Underwriting income - 40  100 
Exchange gains/(losses) 4 (2) (14)
Net dealing profit of subsidiary 29 36  56 
Other income - -
Total income 8,389  8,239  17,100 

3 Return per Ordinary Share

Returns per share are based on the weighted average number of shares in issue during the period. Normal and diluted return per share are the same as there are no dilutive elements on share capital.

Half year to
30 November 2019
Half year to
30 November 2018
Year ended
31 May 2019
£’000 pence £’000  pence  £’000  pence 
Revenue return 7,528 1.99 7,257  1.89  15,144  3.95 
Capital return 881 0.23 (39,397) (10.27) (38,924) (10.14)
Total return 8,409 2.22 (32,140) (8.38) (23,780) (6.19)
Weighted average number of ordinary shares 378,679,629 383,677,403  383,732,171

4 Dividends per Ordinary Share

Amounts recognised as distributions to equity holders in the period.

Half year to
30 November 2019
Half year to
30 November 2018
Year ended
31 May 2019
£’000 pence £’000 pence £’000 pence
In respect of the previous period:
Third interim dividend 3,405 0.90 3,259 0.85 3,260  0.85 
Final dividend 4,161 1.10 3,838 1.00 3,838  1.00 
Special dividend 605 0.16 883 0.23 883  0.23 
In respect of the period under review:
First interim dividend - - - - 3,070 0.8
Second interim dividend - - - - 3,262 0.85
8,171 2.16 7,980 2.08 14,313 3.73

The Board has declared a first interim dividend of 0.85p per ordinary share, payable on 28 February 2020 to shareholders registered at the close of business on 27 December 2019. The ex-dividend date was 24 December 2019. The Board has also declared a second interim dividend of 0.90p per ordinary share, payable on 29 May 2020 to shareholders registered at the close of business on 27 March 2020. The ex-dividend date will be 26 March 2020. In accordance with IFRS, these dividends have not been included as a liability in these financial statements.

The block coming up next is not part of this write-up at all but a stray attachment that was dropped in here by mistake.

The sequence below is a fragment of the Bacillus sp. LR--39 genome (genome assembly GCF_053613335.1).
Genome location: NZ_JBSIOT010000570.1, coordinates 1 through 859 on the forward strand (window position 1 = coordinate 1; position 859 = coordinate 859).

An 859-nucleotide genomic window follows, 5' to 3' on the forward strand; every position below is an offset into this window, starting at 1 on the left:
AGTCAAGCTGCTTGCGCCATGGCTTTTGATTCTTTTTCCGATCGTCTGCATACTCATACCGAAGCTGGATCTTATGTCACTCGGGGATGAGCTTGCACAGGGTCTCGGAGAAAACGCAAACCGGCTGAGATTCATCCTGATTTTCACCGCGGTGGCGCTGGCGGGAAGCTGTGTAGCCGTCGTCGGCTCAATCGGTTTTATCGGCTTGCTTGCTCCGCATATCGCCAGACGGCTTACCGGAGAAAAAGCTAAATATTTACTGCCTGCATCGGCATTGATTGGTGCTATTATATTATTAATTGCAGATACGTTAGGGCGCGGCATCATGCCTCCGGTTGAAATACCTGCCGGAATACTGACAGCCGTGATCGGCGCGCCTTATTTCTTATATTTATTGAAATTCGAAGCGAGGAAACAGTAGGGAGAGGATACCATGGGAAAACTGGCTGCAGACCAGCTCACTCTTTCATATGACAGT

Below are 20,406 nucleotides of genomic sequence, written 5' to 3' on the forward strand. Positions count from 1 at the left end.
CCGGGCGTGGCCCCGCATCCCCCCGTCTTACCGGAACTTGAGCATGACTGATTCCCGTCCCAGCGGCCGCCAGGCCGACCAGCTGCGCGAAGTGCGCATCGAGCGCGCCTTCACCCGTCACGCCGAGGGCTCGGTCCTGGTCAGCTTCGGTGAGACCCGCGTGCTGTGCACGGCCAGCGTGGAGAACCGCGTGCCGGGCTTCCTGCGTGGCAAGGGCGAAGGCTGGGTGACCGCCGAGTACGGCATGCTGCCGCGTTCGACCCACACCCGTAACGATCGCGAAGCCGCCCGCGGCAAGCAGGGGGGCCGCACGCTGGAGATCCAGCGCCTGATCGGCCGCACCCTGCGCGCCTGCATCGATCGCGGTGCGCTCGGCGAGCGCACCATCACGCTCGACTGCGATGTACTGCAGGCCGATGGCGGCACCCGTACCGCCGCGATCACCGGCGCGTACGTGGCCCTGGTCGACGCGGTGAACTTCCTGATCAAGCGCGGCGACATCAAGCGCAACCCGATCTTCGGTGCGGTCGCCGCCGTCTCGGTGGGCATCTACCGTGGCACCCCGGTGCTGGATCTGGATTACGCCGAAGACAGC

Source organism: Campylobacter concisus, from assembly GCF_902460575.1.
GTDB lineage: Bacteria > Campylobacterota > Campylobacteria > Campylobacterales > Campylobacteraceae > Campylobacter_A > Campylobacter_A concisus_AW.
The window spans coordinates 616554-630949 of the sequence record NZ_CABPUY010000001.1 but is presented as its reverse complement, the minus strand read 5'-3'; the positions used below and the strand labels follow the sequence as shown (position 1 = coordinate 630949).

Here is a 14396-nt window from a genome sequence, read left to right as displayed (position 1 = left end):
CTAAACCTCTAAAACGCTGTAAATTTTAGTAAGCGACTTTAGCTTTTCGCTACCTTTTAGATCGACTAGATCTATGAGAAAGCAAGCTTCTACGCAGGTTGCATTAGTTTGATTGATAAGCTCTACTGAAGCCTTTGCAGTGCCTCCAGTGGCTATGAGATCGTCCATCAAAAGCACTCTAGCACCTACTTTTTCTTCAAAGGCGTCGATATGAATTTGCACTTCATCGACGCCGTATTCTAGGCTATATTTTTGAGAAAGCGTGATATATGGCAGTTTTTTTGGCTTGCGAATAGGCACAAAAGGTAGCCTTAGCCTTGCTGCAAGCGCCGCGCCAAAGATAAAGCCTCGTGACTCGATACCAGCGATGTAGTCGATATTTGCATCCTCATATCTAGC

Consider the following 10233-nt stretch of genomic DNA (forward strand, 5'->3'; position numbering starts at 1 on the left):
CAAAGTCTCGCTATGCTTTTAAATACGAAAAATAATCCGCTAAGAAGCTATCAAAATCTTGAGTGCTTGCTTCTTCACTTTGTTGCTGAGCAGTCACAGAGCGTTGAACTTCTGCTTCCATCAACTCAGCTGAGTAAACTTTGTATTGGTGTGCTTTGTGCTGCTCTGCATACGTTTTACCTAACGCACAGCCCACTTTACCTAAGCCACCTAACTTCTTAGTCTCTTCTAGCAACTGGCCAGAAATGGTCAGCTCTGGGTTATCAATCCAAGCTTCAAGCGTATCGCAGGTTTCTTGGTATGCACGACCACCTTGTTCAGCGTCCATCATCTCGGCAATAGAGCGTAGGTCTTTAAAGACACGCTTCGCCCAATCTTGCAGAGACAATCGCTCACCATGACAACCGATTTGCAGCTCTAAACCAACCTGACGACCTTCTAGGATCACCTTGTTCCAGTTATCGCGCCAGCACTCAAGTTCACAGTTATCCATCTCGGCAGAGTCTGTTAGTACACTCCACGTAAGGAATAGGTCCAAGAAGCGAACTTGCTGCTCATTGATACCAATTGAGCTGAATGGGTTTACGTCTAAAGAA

5 Called-up Share Capital

The Company, which is a closed-ended investment company with an unlimited life, has a redemption facility through which shareholders are entitled to request the redemption of all or part of their holding of ordinary shares annually on 31 May each year. The Board may, at its absolute discretion, elect not to operate the annual redemption facility in whole or in part. In respect of the 31 May 2019 Redemption Point, the Company received redemption requests for 5,498,192 ordinary shares. All of these shares were redeemed at a calculated Redemption Price of 95.39p per share and cancelled by the Company with effect from 14 June 2019.

The issued share capital consisted of 378,289,047 ordinary shares and 50,000 management shares as at 30 November 2019.

6 Net Asset Value

Ordinary Shares

The NAV per ordinary share and the net assets attributable at the period end were as follows:

30 November 2019 30 November 2018 31 May 2019
per share
 Net assets
per share
Net assets
per share
Net assets
Basic and diluted 95.23 360,233 94.64 363,213 95.17 365,240

NAV per ordinary share is based on net assets at the period end and 378,289,047 ordinary shares, being the number of ordinary shares in issue at the period end (30 November 2018: 383,787,239 and 31 May 2019: 383,787,239 ordinary shares).

Management Shares